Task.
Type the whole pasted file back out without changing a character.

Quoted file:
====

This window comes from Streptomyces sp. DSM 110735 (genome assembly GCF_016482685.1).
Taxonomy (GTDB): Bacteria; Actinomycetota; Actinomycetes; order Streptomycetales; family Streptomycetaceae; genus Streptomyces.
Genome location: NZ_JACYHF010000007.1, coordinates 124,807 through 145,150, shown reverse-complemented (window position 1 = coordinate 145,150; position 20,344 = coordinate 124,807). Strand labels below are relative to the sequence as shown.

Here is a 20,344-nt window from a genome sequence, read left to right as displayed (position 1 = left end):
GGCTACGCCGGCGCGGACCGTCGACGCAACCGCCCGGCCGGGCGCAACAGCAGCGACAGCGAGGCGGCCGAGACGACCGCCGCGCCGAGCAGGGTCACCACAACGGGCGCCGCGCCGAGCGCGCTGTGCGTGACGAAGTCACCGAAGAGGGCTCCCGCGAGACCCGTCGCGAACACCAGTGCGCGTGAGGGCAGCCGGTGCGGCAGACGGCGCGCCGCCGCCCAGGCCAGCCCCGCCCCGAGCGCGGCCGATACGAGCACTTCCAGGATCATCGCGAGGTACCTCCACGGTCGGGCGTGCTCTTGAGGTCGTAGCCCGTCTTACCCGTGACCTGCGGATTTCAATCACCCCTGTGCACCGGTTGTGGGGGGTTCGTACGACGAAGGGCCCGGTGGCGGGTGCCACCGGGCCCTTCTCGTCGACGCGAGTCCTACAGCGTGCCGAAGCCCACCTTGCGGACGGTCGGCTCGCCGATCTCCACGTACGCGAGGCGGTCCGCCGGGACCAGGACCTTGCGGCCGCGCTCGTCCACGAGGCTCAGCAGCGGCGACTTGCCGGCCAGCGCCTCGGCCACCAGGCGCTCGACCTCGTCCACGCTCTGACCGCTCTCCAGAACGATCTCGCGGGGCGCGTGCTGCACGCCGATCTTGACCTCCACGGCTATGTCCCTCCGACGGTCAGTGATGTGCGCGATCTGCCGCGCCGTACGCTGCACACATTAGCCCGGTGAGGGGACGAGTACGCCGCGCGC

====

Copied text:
This window comes from Streptomyces sp. DSM 110735 (genome assembly GCF_016482685.1).
Taxonomy (GTDB): Bacteria; Actinomycetota; Actinomycetes; order Streptomycetales; family Streptomycetaceae; genus Streptomyces.
Genome location: NZ_JACYHF010000007.1, coordinates 124,807 through 145,150, shown reverse-complemented (window position 1 = coordinate 145,150; position 20,344 = coordinate 124,807). Strand labels below are relative to the sequence as shown.

Here is a 20,344-nt window from a genome sequence, read left to right as displayed (position 1 = left end):
GGCTACGCCGGCGCGGACCGTCGACGCAACCGCCCGGCCGGGCGCAACAGCAGCGACAGCGAGGCGGCCGAGACGACCGCCGCGCCGAGCAGGGTCACCACAACGGGCGCCGCGCCGAGCGCGCTGTGCGTGACGAAGTCACCGAAGAGGGCTCCCGCGAGACCCGTCGCGAACACCAGTGCGCGTGAGGGCAGCCGGTGCGGCAGACGGCGCGCCGCCGCCCAGGCCAGCCCCGCCCCGAGCGCGGCCGATACGAGCACTTCCAGGATCATCGCGAGGTACCTCCACGGTCGGGCGTGCTCTTGAGGTCGTAGCCCGTCTTACCCGTGACCTGCGGATTTCAATCACCCCTGTGCACCGGTTGTGGGGGGTTCGTACGACGAAGGGCCCGGTGGCGGGTGCCACCGGGCCCTTCTCGTCGACGCGAGTCCTACAGCGTGCCGAAGCCCACCTTGCGGACGGTCGGCTCGCCGATCTCCACGTACGCGAGGCGGTCCGCCGGGACCAGGACCTTGCGGCCGCGCTCGTCCACGAGGCTCAGCAGCGGCGACTTGCCGGCCAGCGCCTCGGCCACCAGGCGCTCGACCTCGTCCACGCTCTGACCGCTCTCCAGAACGATCTCGCGGGGCGCGTGCTGCACGCCGATCTTGACCTCCACGGCTATGTCCCTCCGACGGTCAGTGATGTGCGCGATCTGCCGCGCCGTACGCTGCACACATTAGCCCGGTGAGGGGACGAGTACGCCGCGCGC